Turning the next page brought me this: ‘How does it feel to die?‘ – the last of the six articles. Warning it wasn’t for the squeamish (which sounded like a dare to me), it walked me through several possible ways to die and told me what we know about them – in short, our best guess of how each feels.
Except I only made my way through half – I was called back in before reading everything. And this is what I thought when I had to put my New Scientist back down: ‘Oh no! I didn’t get around to Hanging and Falling out a window!’. Honest to god. Now those are words I never thought I’d say.
I could finish reading the story by paying $9.95, but I’m not feeling that curious right now. Maybe tomorrow at 9? Or maybe I should start reading Vogue or Royal Auto instead.
(Image from here)
My mother doesn’t like to cook; this means as long as she sticks to a recipe it’s fine, but the second she tries to improvise bad things happen.
As far as baking is concerned, no one can touch her trusty gâteau au yaourt, but any forays into freehand baking tend to be disastrous. So my mother earned a bit of a reputation: ‘the Michelin baker’. Not intended to reference the number of stars (or absence thereof), but the resemblance of her pastries and cakes to the texture and weight of actual rubber tyres. Or as my sister would say: ‘throw one of her cakes against a window and it will break the glass’.
I on the other hand like to cook, and while I have produced my fair share of shapeless unidentifiable meals (What? It’s polenta and lentils!) overall my success rate tends to be higher than Maman’s. Except lately… On Friday I tried to bake some bread (and substituted/skipped some ingredients I didn’t have, thinking it would be totally fine…) – and I instead produced a Michelin loaf. Dense and rubbery, squeaky when you try to chew, with unmistakable glass-breaking potential. I have been eating little bits of it since then (taking a good 10 mn to work through a single bite), probably out of guilt to have teased her all these years.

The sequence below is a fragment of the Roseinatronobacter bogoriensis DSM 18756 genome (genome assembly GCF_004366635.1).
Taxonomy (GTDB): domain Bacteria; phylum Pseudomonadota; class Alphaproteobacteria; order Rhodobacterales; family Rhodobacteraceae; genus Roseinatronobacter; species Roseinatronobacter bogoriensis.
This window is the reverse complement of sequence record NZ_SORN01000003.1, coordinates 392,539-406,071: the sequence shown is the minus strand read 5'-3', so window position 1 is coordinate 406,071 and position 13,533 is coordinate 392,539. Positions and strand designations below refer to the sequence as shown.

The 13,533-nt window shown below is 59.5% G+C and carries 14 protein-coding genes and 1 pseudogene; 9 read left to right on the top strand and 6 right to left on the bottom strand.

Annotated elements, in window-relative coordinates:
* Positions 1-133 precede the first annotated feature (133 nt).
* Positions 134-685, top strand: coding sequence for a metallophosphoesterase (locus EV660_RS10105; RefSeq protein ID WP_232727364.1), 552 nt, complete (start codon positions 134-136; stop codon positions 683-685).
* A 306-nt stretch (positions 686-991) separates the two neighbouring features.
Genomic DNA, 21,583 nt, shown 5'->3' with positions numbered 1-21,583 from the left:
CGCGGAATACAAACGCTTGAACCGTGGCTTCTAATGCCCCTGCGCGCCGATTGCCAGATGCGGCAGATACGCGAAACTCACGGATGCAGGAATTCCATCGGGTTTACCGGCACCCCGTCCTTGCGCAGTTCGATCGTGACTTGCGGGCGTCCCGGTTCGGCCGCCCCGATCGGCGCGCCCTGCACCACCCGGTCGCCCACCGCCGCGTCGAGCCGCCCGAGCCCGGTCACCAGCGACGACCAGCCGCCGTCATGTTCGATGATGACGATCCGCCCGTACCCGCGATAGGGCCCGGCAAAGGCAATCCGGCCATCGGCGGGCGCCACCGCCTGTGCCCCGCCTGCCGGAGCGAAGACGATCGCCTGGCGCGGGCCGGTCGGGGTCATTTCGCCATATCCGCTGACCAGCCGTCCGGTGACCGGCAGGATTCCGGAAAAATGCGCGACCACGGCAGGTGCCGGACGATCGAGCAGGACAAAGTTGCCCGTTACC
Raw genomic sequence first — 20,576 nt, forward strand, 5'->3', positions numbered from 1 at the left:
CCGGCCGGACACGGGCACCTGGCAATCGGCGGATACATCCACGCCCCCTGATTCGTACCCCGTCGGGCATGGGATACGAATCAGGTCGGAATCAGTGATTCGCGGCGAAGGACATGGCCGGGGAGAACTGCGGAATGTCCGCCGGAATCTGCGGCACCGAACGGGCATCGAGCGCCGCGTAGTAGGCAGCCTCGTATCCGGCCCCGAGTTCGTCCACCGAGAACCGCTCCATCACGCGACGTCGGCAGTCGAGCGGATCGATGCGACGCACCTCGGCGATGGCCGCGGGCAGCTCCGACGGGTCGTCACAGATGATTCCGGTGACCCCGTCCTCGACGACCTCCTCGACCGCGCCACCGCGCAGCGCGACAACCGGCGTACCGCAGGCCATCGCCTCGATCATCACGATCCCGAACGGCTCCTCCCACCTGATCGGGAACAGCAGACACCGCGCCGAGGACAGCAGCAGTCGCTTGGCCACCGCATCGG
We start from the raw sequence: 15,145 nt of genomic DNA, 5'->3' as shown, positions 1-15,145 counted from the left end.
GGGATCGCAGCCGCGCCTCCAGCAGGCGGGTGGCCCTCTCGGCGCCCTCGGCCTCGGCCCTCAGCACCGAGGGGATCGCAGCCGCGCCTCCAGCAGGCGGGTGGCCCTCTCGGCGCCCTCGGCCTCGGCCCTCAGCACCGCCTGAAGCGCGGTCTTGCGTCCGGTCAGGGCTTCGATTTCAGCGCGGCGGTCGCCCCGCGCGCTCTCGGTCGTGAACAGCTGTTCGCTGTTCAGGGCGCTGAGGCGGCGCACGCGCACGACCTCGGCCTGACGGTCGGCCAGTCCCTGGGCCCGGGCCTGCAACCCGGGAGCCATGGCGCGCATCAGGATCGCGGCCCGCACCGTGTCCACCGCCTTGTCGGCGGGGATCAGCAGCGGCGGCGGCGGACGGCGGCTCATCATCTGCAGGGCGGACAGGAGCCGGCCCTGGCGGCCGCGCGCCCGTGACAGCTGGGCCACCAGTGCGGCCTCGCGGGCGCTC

Add to this my recently developed habit of falling asleep in front of a film, waking up to see the credits rolling and immediately asking ‘What did I miss? What happened?’ (and failing to see why it might be irritating) – I have to come to the following conclusion. I am becoming more and more like my mother. Next thing I know I’ll probably start dancing doing her stretching pussycat move. Help me…
(Image from here)
PS: I love my mother to bits, Michelin cakes, pussycat moves and all.
After years of having to live without it (years I tell you!), why did my undying love and passion for pain viennois come crashing down on me this morning?
For some strange reason, pain viennois is an absolute rarity in Melbourne (or I haven’t been looking in the right places).
If anyone knows where I can get some, be kind and save me from my drooling madness.
(Image is from here)
People are ticked off May 1st fell on a Saturday: it’s Labour day and it’s a public holiday. So nuts when it falls on a weekend.
Florists everywhere are selling muguet left right and centre. And because every year of my childhood I went with my father to buy some, on every first of May I smell phantom muguet all day.
And today I learnt that muguet is one of the most poisonous plants you can find. Wow: and to think every May 1st I fell asleep with a little twig of it on my bedside table (and profusely stuck my face in it throughout the day). Lucky I never thought to taste one of those perfect little bells.
(Image is from here).